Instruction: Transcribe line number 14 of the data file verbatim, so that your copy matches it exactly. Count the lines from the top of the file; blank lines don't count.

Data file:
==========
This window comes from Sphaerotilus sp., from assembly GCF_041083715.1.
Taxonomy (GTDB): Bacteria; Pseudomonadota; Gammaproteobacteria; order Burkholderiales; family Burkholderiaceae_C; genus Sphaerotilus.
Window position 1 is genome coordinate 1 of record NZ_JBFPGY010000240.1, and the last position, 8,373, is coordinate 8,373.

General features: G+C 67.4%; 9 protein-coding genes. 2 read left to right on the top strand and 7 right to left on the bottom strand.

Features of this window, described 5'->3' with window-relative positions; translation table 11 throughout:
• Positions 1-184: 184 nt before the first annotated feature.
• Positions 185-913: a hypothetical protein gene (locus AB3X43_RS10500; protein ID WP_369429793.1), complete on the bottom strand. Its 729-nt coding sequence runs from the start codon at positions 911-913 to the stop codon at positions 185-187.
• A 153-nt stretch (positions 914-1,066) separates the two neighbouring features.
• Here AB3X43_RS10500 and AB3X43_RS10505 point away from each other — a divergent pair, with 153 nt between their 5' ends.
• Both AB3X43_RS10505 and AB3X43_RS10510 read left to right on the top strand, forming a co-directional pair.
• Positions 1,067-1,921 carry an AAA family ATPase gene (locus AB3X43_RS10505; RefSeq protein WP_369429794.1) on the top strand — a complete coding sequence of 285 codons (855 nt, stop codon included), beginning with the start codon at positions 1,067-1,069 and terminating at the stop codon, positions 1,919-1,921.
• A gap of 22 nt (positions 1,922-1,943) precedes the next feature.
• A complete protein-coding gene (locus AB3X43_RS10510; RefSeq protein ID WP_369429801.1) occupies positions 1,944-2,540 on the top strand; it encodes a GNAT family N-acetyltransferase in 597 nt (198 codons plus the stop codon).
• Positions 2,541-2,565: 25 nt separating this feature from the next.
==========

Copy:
• Positions 2,541-2,565: 25 nt separating this feature from the next.